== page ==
If you’re from Bellingham and discover that skateboarding is your passion, at some point you’re going to have to travel farther afield to compete in your sport. Local 16-year-old skater Nina Aguilar has gone to California to skate and has crossed borders into both Canada and Mexico, as well. In fact, she just returned from Dubai with some exciting news. I sat down with Nina and her father, John, to learn more.
Born and raised in Bellingham, Nina started skating when she was nine. “My dad has been skating since he was my age, and he taught me,” she says. “I just kind of picked it up and stuck with it. The only skatepark here is at Civic Field, and I go there pretty much every day.”
Nina has found her place in a field that has always been dominated by men, but she hasn’t let that slow her down — and now she sees more and more female skaters alongside her. “Growing up skating at the park here, there weren’t very many girls,” she says. “Some would come and go, but none would ever really stick with it. Nowadays there are a bunch more and I’m seeing professionals that are older than me that are really good, and they’ve inspired me.”
When it became clear that she has what it takes to compete, Nina launched her skating career by traveling to the Seattle area to take part in competitions. As opportunities to travel farther away presented themselves, Nina began winning recognition — and awards — far away from home as well. One of those events takes place at the southern end of California. “In Encinitas, there’s a big contest called Exposure, for girls only. There are a bunch of people that come from all around the world to compete in that.”
Even more opportunities were waiting on the other side of the border, as well. “Nina qualified to be on the Mexican National Team because she has dual citizenship,” says her father, John. The national team sends her to qualifying contests for the Olympics. “We just came back from the first one, in Dubai, in the United Arab Emirates, and there are more in Argentina and Rome, and then back to Dubai. And then it’s the Olympics.”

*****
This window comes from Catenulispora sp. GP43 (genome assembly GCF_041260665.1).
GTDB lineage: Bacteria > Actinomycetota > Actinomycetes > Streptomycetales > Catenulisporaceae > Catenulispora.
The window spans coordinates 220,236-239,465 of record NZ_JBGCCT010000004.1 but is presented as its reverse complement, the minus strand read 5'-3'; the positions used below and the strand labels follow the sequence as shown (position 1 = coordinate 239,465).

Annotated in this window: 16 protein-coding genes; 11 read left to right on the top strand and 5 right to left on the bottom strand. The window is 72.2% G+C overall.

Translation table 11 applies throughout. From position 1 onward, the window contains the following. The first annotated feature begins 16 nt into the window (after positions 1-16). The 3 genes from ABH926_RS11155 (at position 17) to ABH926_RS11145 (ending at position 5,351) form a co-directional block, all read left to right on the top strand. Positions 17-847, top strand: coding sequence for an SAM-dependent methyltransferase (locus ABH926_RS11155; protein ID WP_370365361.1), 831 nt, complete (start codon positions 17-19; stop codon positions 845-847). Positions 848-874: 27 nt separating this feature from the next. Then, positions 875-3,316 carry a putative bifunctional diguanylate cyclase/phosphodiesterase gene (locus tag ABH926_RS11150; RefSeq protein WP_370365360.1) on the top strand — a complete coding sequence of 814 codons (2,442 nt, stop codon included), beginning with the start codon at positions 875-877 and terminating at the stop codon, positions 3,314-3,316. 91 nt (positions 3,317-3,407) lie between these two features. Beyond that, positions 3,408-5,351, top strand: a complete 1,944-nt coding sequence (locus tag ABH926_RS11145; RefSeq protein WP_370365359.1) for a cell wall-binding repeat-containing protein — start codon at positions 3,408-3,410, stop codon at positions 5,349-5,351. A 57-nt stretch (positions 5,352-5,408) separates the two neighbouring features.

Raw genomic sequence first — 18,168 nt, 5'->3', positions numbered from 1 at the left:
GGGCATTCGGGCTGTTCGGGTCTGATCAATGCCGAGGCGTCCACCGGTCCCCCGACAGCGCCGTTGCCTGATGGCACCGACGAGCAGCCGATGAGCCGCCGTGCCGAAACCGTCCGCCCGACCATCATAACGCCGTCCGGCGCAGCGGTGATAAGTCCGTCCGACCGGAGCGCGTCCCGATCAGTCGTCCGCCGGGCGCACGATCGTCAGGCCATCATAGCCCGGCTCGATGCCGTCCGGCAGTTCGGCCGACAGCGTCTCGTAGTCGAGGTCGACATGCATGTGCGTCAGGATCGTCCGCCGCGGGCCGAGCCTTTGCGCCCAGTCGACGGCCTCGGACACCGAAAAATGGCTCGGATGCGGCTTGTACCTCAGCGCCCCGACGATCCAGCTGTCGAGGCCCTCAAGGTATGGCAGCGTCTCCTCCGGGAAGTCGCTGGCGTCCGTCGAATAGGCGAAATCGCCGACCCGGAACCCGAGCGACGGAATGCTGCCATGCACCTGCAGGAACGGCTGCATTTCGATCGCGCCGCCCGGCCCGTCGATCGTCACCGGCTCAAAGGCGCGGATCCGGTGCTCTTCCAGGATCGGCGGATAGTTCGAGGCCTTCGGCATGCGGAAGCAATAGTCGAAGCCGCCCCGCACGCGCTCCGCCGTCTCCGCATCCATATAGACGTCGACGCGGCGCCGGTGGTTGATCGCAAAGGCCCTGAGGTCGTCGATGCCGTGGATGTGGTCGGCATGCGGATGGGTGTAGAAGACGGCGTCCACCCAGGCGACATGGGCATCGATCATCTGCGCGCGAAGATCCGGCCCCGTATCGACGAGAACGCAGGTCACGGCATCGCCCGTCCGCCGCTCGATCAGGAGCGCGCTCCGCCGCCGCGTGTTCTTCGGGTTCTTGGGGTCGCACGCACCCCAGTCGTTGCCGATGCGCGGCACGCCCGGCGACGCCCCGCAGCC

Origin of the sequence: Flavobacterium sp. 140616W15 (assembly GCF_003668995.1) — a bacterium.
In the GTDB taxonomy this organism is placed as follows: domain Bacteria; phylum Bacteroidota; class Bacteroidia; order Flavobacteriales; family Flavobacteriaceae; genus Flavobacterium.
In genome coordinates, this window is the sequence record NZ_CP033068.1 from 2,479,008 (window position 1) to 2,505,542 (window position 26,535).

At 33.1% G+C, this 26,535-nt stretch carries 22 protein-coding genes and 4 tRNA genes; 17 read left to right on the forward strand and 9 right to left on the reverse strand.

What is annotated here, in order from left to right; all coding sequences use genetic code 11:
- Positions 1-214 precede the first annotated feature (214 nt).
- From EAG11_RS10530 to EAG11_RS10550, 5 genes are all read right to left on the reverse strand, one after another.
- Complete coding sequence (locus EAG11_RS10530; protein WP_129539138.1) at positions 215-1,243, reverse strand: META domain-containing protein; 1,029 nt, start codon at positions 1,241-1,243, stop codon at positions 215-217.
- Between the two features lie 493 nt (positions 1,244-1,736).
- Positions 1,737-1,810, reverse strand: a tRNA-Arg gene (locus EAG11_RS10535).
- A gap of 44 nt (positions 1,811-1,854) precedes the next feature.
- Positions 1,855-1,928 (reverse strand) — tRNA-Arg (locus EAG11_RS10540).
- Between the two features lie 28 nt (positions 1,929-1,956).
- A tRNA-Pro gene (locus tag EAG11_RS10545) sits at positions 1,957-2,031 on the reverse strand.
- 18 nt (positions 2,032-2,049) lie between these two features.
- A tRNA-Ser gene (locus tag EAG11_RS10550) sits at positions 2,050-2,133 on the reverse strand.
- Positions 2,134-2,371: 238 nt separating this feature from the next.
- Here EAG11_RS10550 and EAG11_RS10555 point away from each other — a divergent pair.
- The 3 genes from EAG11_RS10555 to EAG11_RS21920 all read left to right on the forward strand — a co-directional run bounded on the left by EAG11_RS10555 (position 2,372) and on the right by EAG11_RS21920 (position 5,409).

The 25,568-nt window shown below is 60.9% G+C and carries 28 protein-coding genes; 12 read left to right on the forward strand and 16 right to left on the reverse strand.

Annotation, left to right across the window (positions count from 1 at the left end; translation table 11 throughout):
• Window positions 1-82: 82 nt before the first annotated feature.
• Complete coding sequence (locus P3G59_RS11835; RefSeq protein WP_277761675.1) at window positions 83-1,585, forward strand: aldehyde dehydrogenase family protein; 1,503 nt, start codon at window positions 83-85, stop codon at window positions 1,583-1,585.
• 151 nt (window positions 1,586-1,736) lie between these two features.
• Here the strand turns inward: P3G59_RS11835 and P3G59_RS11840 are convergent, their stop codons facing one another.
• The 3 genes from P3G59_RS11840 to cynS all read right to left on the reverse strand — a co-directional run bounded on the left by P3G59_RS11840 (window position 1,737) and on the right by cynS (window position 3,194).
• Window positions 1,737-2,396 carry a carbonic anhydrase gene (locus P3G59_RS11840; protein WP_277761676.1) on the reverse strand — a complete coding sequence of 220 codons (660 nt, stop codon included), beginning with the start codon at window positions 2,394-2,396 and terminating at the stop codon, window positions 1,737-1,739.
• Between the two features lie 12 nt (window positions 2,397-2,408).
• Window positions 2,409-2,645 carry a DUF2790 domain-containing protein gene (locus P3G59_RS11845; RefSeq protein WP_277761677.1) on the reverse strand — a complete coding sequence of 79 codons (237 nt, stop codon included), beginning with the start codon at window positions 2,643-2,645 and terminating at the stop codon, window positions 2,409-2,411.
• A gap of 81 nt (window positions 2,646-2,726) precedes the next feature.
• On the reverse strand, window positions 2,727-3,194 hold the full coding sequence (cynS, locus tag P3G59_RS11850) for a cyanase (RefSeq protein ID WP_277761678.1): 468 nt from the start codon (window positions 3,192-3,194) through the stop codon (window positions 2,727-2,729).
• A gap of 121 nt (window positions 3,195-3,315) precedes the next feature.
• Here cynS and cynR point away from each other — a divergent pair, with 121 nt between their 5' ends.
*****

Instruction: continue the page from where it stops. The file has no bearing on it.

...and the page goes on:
As a skater himself, John sees his daughter’s experience from a different perspective, and has noticed an interesting phenomenon. “Going to contests and seeing the same girls she competed with at the local contests skating in Dubai for other teams — we’re all friends, that’s the thing,” he says. “It’s an international contest, and it’s pretty cool to see the same people on the other side of the world.”
If Nina does make it to the biggest stage in the world, John knows it’s partly because she’s had crucial, long-term support in her hometown from Zach Garza, the owner of local skateboarding emporium Unknown Board Shop. “He has helped Nina grow up skating, sponsoring her and giving her stuff,” John says. “And he gives a lot to the community — he does clinics to really push skateboarding, and he’s involved with some of the schools in the district, to let kids try and skate for a day at the beginner level.”
Now back home from Dubai, Nina continues to work on her craft and meet new people. “I mostly just skate by myself at the park, but there’s this group of girls that started skating at the park and they started weekly meetups. Girls only, but very inclusive,” she says.
She also echoes the sentiment of a lot of other skaters in town. “I wish there was an indoor park here, or something covered so that people can skate more. We’ve tried to raise some kind of awareness for that.”
As far as long-term plans go, Nina isn’t making too many predictions. But one thing is clear. “My future is skating,” she says. “Hopefully that’s what I can keep doing.”